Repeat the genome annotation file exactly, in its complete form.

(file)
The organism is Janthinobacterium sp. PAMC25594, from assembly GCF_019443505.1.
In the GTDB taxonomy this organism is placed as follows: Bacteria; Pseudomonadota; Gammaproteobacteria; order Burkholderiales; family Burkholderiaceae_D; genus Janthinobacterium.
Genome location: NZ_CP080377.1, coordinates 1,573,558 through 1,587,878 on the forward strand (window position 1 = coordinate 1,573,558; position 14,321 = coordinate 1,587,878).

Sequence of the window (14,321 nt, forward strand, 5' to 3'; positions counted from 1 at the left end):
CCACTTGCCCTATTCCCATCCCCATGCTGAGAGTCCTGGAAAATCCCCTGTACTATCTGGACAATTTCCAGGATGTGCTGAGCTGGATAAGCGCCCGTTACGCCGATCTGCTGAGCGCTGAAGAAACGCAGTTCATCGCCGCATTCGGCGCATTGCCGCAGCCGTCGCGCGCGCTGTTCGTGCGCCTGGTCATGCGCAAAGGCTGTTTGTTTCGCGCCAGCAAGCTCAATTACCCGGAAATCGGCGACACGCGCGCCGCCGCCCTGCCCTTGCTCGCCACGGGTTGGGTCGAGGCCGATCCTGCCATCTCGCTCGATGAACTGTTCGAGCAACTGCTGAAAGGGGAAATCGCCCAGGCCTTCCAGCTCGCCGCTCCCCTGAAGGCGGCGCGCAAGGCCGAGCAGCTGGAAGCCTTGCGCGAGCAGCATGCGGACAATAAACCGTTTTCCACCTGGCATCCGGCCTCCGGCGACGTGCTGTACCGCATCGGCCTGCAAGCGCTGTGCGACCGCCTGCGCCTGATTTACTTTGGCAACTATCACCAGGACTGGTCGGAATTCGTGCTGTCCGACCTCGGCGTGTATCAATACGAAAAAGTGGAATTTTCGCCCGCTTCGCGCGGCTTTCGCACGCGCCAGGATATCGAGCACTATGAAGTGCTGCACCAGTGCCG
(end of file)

The organism is Janthinobacterium sp. PAMC25594, from assembly GCF_019443505.1.
In the GTDB taxonomy this organism is placed as follows: Bacteria; Pseudomonadota; Gammaproteobacteria; order Burkholderiales; family Burkholderiaceae_D; genus Janthinobacterium.
Genome location: NZ_CP080377.1, coordinates 1,573,558 through 1,587,878 on the forward strand (window position 1 = coordinate 1,573,558; position 14,321 = coordinate 1,587,878).

Sequence of the window (14,321 nt, forward strand, 5' to 3'; positions counted from 1 at the left end):
CCACTTGCCCTATTCCCATCCCCATGCTGAGAGTCCTGGAAAATCCCCTGTACTATCTGGACAATTTCCAGGATGTGCTGAGCTGGATAAGCGCCCGTTACGCCGATCTGCTGAGCGCTGAAGAAACGCAGTTCATCGCCGCATTCGGCGCATTGCCGCAGCCGTCGCGCGCGCTGTTCGTGCGCCTGGTCATGCGCAAAGGCTGTTTGTTTCGCGCCAGCAAGCTCAATTACCCGGAAATCGGCGACACGCGCGCCGCCGCCCTGCCCTTGCTCGCCACGGGTTGGGTCGAGGCCGATCCTGCCATCTCGCTCGATGAACTGTTCGAGCAACTGCTGAAAGGGGAAATCGCCCAGGCCTTCCAGCTCGCCGCTCCCCTGAAGGCGGCGCGCAAGGCCGAGCAGCTGGAAGCCTTGCGCGAGCAGCATGCGGACAATAAACCGTTTTCCACCTGGCATCCGGCCTCCGGCGACGTGCTGTACCGCATCGGCCTGCAAGCGCTGTGCGACCGCCTGCGCCTGATTTACTTTGGCAACTATCACCAGGACTGGTCGGAATTCGTGCTGTCCGACCTCGGCGTGTATCAATACGAAAAAGTGGAATTTTCGCCCGCTTCGCGCGGCTTTCGCACGCGCCAGGATATCGAGCACTATGAAGTGCTGCACCAGTGCCG